Prior to release of its decision on 24 April 2009, MOFCOM had not publicly indicated what concerns it had about the transaction. However, it was widely recognised that overlaps in relation to several aspects of the parties' operations could give rise to anti-competition issues. This was confirmed by the decision statement, in which MOFCOM note that while several areas of overlap were not considered to raise concern (namely, specialty monomers, polymethyl methacrylate ("PMMA") and PMMA acrylic moulding compounds and PMMA acrylic sheet), the overlap in relation to production and sales of methyl methacrylate ("MMA") was viewed as raising significant anti-competitive issues:
- MOFCOM believes that the transaction would very possibly have a negative impact on efficient competition in China's MMA market, due to the horizontal overlap in the parties MMA operations. The statement notes that the market share of Mitsubishi Rayon post-merger would be approximately 64% - a far greater market share than that of the second and third largest market participants in China (Jilin Petrochemical and Heilongjiang Longxin Company respectively).
- Since Mitsubishi Rayon operates in both the MMA market and two downstream markets, MOFCOM was concerned about possible 'vertical' impacts of the transaction. In particular, MOFCOM was concerned that, post-merger, Mitsubishi Rayon would be capable of producing 'blocking effects' to its competitors in the downstream markets via the dominant position it had acquired in the upstream market of MMA.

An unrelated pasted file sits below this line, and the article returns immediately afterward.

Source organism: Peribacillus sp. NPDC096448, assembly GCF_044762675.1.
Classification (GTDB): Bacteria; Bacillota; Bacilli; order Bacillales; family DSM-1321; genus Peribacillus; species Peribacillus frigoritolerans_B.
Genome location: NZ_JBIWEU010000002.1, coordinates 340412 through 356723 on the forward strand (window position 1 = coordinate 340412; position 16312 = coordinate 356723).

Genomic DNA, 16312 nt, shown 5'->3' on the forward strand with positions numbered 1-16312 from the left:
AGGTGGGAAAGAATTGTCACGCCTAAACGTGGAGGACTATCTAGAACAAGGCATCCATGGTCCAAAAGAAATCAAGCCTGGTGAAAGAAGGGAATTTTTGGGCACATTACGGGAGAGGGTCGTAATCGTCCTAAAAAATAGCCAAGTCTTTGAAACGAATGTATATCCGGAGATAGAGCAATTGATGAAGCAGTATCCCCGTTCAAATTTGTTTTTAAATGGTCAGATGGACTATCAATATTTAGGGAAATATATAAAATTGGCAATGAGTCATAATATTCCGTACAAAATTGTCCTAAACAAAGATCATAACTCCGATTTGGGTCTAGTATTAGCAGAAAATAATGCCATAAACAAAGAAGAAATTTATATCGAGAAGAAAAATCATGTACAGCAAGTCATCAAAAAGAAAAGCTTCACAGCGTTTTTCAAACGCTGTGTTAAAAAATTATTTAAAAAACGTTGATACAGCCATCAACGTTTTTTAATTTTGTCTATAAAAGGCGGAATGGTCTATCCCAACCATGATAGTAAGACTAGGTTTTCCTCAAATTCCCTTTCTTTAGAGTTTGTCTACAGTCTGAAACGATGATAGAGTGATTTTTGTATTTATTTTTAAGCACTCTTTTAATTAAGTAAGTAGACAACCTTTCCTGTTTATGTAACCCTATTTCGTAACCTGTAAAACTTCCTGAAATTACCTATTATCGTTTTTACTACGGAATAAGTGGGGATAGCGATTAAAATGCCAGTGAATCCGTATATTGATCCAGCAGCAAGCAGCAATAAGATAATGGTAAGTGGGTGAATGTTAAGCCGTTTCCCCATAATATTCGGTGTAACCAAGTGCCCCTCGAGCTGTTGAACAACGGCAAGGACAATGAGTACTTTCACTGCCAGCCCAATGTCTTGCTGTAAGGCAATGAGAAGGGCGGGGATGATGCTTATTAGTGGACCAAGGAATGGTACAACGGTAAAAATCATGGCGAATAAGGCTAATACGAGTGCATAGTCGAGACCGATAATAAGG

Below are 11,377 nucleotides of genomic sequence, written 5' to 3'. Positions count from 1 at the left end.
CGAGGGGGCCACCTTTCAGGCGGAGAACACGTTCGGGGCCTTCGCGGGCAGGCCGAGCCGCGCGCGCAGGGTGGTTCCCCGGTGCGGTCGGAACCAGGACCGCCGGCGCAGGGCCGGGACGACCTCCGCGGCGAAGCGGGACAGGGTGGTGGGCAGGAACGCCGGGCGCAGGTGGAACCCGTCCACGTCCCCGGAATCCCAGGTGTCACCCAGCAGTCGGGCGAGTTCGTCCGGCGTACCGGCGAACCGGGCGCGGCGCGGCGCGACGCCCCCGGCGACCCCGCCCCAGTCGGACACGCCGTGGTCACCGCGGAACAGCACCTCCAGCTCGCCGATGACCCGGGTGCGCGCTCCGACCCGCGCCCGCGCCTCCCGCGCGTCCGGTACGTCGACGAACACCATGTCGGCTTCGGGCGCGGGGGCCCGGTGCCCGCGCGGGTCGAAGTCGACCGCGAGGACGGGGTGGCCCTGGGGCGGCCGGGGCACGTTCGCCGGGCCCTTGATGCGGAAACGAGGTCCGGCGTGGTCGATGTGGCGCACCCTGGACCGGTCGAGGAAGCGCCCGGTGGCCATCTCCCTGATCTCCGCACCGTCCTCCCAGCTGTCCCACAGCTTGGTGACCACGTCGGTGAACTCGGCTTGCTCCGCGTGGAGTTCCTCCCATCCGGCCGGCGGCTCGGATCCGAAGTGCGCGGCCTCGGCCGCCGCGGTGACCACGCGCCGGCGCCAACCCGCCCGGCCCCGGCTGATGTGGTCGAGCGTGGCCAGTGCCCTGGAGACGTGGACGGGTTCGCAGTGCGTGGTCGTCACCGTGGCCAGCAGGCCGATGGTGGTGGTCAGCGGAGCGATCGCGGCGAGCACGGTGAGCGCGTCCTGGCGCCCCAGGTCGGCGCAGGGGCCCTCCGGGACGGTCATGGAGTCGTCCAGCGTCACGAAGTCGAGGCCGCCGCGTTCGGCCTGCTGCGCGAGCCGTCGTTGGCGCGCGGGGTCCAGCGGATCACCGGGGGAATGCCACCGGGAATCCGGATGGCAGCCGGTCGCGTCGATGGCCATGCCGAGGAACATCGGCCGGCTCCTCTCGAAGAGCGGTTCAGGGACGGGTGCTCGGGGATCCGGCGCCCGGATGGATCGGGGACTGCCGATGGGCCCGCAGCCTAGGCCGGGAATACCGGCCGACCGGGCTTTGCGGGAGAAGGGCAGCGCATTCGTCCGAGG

According to the decision statement, MOFCOM asked Mitsubishi Rayon and Lucite to propose feasible remedies to address the competition-related concerns it had identified. After the parties submitted initial and then revised remedies proposal to MOFCOM, MOFCOM determined that these would fully eliminate the anti-competitive aspects of the deal, and therefore approved the deal subject to restrictive conditions reflecting those remedies.
The relevant conditions are as follows:
- Capacity Divestment
Lucite International (China) Chemical Industry Co., Ltd. ("LICC") will conduct an upfront divestment (the "Capacity Divestment") of 50% of its annual MMA production capacity for five years to one or more unaffiliated third party purchasers (the "Third Party Purchasers").